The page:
View of “Purkinje Effect,” 2013.

View of “Purkinje Effect,” 2013.

“Purkinje Effect”

Galerie 1900-2000

View of “Purkinje Effect,” 2013.

Organized by artist Laurent Grasso, “Purkinje Effect” took the idea of “dark adaptation” in color perception and used it as a curatorial conceit. The Purkinje effect refers to the way in which the eye’s relative receptivity to different colors changes according to the light, so that as our environment grows darker, we become more sensitive to shades of blue. This may explain why the gallery walls were painted a deep Prussian blue and the exhibition title rendered as an icy neon sign. The works Grasso selected, ranging (except for a couple of his own paintings) from the late-nineteenth to mid-twentieth centuries, appeared aged yet, thanks to the artist’s exhibition design, luminous.

The starting point for the show, according to Grasso’s exhibition statement, was the dramatist Victorien Sardou’s etching Quartier des Animaux chez Zoroastre de Bernard Palissy (Zoroaster’s Animal Quarters by Bernard Palissy), ca. 1860, which depicts a fantastical world evocative of the Victorian fad for fairies; in it, a large flower occupies the center of a fluttering pixie paradise. This vision was offset by a multitude of other extraordinary historical works mostly associated with Surrealism, which were closely hung in the gallery’s space. Among these were Heinrich Hoffmann’s 1912 portrait of Duchamp; Man Ray’s vintage gelatin silver print Boulevard Montparnasse, 1930, in which the flashing lights of Paris appear like white punctures in black metal; and Max Bucaille’s elegant collage on paper Jean Sans Peur au fond des eaux (John the Fearless in the Depths of the Water), 1939, showing the Duke of Burgundy standing in front of a large leaf extending from behind his back. Then there was the anonymous portrait of a steely-eyed Hans Bellmer, ca. 1950, along with a haunting study by Bellmer in white gouache on black paper, untitled and dated 1937, of a pair of (almost too) young women dressed in the swirling fabrics so characteristic of the artist’s imagery. A couple of Picabias were on hand, too: a scribble of a country field, Paysage (Landscape), 1909, of the same shades as the fields van Gogh painted from his window at Saint-Rémy-de-Provence, France, and the small but effective Point, 1951, a pocket-size canvas painted sky blue with a small yellow orb positioned just off-center.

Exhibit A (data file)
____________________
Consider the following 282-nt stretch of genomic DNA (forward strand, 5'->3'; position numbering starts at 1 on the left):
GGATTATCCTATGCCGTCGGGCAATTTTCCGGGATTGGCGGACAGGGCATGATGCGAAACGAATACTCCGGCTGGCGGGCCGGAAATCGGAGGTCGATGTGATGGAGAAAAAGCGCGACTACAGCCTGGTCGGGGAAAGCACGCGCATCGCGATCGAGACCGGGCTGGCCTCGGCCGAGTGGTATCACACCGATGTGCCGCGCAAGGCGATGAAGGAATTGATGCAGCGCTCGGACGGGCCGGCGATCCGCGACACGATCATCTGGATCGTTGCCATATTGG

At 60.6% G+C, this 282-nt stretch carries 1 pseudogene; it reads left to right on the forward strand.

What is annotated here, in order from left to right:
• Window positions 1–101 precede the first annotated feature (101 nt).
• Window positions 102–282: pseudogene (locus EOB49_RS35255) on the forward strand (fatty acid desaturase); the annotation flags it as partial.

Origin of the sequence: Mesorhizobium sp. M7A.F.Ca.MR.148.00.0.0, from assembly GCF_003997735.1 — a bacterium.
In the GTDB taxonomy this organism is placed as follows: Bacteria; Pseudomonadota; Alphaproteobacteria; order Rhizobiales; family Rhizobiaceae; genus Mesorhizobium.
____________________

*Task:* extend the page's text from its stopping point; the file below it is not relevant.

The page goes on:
The inclusion of René Iché’s ghostly Masque de Paul Éluard, ca. 1930, served as a testament to the human history behind these works. Amid these fascinating documents and objects, Éluard’s face emerged from the gallery’s rich-blue walls like an affirmation. The producers of these historical artworks, all forged from the context of modern industrialization and political militarization, were flesh and blood; they lived and breathed right here in Paris. And Grasso succeeded in conjuring, through this assemblage, the spirit of their times, now. An exquisite corpse by André Breton, Valentine Hugo, and Greta Knutson (ca. 1930) provided a glimpse into the wit and guile of these creative producers: figures such as revolutionary anarchist Louise Michel, whose 1888 play Le Coq Rouge was represented in this exhibition by her own drawing; and writer/performer Musidora, who is captured in a 1929 portrait by an unknown artist, her gaze liberated, defiant, and searing.

In this exhibition, Grasso produced a strange world parallel to his own art, in which past and present overlap. It was thus fitting that two of his paintings were included in the mix. One was an eerie forest path, the other a Renaissance-style landscape, its sun painted as if a large black hole. Both are from Grasso’s “Studies into the Past” series, begun in 2009, meticulously produced in collaboration with art restorers and deliberately left undated. But with these paintings, as with the other works on view, it was not the historical style that felt at once otherworldly and familiar. Rather, it was the timeless anticipation of transcendent futures. Like “dark adaptations,” the works appeared as luminous apparitions emerging out of historical shadows.

Stephanie Bailey